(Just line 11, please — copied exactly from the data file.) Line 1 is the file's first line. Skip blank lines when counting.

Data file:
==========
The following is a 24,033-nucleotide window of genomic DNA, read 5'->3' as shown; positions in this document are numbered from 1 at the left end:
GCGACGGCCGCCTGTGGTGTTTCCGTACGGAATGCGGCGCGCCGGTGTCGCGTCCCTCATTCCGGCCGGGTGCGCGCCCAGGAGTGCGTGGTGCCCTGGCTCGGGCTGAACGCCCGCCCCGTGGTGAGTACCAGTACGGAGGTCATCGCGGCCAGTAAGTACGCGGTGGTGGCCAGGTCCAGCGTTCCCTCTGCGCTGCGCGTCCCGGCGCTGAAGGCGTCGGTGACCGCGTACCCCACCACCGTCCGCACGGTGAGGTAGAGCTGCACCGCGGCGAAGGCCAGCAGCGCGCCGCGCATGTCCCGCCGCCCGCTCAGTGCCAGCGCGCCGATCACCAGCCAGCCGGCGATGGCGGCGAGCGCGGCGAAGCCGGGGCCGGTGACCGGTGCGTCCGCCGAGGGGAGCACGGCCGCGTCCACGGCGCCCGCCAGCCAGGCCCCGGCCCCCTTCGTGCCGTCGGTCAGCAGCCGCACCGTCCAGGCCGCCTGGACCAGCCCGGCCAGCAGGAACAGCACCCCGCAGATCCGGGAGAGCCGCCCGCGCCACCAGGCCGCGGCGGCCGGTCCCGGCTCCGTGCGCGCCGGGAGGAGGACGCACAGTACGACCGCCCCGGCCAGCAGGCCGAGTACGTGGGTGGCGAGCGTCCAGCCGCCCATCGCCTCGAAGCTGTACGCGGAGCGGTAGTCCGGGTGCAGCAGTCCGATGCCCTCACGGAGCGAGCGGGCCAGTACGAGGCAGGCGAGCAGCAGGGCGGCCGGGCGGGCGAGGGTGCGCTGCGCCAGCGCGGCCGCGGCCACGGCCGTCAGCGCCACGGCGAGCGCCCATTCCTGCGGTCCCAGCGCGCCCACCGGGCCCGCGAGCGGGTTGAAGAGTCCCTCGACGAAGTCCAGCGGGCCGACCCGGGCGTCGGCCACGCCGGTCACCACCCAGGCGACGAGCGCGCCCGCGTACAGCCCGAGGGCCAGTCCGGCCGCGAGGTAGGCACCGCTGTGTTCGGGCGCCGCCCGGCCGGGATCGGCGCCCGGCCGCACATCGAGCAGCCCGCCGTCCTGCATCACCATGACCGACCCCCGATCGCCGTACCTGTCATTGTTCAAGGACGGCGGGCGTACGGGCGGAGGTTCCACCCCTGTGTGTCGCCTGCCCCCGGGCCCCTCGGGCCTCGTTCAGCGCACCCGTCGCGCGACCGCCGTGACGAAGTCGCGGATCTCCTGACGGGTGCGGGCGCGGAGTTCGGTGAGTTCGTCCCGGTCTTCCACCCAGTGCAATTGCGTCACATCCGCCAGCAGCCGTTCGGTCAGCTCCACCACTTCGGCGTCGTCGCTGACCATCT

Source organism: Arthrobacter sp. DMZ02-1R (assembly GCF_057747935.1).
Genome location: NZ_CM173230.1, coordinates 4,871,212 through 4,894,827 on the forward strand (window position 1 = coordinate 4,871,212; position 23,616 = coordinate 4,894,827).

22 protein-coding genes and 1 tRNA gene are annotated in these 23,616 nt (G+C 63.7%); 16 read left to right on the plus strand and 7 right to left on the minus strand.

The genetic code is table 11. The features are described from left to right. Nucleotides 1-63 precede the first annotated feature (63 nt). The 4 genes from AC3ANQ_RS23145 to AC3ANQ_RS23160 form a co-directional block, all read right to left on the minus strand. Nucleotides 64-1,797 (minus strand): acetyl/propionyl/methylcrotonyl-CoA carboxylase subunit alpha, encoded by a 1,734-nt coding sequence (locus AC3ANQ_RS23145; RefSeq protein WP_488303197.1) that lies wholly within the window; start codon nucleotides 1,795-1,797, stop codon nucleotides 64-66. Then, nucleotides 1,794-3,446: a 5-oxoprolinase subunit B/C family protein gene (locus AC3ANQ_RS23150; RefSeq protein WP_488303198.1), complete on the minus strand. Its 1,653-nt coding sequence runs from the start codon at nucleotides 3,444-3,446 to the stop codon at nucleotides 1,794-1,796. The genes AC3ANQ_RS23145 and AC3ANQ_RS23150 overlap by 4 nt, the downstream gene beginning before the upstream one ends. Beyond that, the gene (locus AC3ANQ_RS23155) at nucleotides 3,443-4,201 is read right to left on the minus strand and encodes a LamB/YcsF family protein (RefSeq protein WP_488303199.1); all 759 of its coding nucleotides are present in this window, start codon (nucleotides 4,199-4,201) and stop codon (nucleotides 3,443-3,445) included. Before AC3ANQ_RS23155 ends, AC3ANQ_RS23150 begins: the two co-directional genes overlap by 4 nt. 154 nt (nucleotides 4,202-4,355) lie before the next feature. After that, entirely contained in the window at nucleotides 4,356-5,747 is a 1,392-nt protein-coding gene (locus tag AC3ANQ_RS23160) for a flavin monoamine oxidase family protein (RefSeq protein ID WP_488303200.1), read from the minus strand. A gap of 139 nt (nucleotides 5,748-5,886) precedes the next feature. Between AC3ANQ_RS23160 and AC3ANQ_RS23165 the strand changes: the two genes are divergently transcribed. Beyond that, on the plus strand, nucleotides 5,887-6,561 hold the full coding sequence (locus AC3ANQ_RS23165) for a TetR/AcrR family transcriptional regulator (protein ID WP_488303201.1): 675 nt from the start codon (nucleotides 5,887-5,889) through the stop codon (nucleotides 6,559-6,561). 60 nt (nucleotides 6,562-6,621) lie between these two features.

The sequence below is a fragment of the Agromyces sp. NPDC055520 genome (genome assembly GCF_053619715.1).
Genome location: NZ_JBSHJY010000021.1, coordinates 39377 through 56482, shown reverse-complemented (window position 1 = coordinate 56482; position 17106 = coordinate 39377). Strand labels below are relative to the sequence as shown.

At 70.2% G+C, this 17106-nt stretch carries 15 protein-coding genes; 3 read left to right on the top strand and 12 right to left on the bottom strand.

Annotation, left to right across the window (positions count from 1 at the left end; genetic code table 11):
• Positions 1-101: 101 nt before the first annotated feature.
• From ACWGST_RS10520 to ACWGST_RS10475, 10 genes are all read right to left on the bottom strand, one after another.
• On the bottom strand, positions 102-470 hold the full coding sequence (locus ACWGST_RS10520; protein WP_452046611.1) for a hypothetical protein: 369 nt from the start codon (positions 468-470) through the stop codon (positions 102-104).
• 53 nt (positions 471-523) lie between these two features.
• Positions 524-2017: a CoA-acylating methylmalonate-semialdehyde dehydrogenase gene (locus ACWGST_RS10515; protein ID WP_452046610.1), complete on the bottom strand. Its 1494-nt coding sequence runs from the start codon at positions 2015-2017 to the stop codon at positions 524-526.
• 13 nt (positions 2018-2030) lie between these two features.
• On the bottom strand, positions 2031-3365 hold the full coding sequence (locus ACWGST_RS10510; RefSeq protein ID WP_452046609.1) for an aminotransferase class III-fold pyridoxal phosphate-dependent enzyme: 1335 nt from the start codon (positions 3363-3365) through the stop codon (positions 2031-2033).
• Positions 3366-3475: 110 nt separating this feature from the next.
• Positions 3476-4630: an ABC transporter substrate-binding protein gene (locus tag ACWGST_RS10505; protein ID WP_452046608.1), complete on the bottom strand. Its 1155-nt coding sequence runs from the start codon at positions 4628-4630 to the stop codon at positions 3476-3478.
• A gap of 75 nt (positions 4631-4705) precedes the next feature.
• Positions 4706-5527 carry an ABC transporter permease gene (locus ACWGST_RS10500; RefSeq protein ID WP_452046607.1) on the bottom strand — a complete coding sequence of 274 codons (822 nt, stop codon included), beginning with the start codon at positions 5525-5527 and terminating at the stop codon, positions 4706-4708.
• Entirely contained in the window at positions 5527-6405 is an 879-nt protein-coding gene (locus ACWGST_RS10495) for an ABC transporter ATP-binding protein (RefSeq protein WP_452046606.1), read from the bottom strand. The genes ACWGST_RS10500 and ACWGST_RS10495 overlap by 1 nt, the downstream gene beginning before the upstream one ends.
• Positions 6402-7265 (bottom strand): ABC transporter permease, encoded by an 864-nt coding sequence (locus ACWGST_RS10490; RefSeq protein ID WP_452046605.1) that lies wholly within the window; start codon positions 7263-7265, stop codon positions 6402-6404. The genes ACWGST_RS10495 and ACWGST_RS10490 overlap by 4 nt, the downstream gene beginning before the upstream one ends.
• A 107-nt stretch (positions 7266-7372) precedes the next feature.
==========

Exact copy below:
• Positions 1-101: 101 nt before the first annotated feature.